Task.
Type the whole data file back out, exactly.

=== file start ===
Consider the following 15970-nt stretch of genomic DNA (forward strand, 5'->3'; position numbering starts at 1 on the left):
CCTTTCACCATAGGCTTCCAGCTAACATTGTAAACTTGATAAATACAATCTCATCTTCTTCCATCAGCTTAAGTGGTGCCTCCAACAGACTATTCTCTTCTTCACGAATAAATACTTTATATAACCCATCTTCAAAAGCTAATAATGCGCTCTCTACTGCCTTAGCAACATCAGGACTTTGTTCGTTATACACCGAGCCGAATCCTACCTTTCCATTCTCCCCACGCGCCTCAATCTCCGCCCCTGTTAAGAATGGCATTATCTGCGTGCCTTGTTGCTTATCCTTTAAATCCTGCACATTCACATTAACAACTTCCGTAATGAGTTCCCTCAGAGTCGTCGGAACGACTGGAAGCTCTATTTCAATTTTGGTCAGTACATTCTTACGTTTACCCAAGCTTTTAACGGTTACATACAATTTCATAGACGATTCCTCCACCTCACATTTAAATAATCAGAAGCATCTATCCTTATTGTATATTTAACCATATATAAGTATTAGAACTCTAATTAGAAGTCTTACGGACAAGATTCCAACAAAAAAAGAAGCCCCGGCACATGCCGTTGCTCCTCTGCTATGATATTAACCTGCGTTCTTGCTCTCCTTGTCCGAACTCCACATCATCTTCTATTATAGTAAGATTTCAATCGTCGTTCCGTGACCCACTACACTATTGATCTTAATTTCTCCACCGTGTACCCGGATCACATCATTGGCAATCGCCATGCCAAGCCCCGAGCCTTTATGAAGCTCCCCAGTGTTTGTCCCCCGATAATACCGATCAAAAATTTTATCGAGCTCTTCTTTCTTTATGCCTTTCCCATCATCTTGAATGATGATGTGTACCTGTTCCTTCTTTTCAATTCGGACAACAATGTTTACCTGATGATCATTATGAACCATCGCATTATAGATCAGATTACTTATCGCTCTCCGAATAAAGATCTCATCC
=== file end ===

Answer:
Consider the following 15970-nt stretch of genomic DNA (forward strand, 5'->3'; position numbering starts at 1 on the left):
CCTTTCACCATAGGCTTCCAGCTAACATTGTAAACTTGATAAATACAATCTCATCTTCTTCCATCAGCTTAAGTGGTGCCTCCAACAGACTATTCTCTTCTTCACGAATAAATACTTTATATAACCCATCTTCAAAAGCTAATAATGCGCTCTCTACTGCCTTAGCAACATCAGGACTTTGTTCGTTATACACCGAGCCGAATCCTACCTTTCCATTCTCCCCACGCGCCTCAATCTCCGCCCCTGTTAAGAATGGCATTATCTGCGTGCCTTGTTGCTTATCCTTTAAATCCTGCACATTCACATTAACAACTTCCGTAATGAGTTCCCTCAGAGTCGTCGGAACGACTGGAAGCTCTATTTCAATTTTGGTCAGTACATTCTTACGTTTACCCAAGCTTTTAACGGTTACATACAATTTCATAGACGATTCCTCCACCTCACATTTAAATAATCAGAAGCATCTATCCTTATTGTATATTTAACCATATATAAGTATTAGAACTCTAATTAGAAGTCTTACGGACAAGATTCCAACAAAAAAAGAAGCCCCGGCACATGCCGTTGCTCCTCTGCTATGATATTAACCTGCGTTCTTGCTCTCCTTGTCCGAACTCCACATCATCTTCTATTATAGTAAGATTTCAATCGTCGTTCCGTGACCCACTACACTATTGATCTTAATTTCTCCACCGTGTACCCGGATCACATCATTGGCAATCGCCATGCCAAGCCCCGAGCCTTTATGAAGCTCCCCAGTGTTTGTCCCCCGATAATACCGATCAAAAATTTTATCGAGCTCTTCTTTCTTTATGCCTTTCCCATCATCTTGAATGATGATGTGTACCTGTTCCTTCTTTTCAATTCGGACAACAATGTTTACCTGATGATCATTATGAACCATCGCATTATAGATCAGATTACTTATCGCTCTCCGAATAAAGATCTCATCC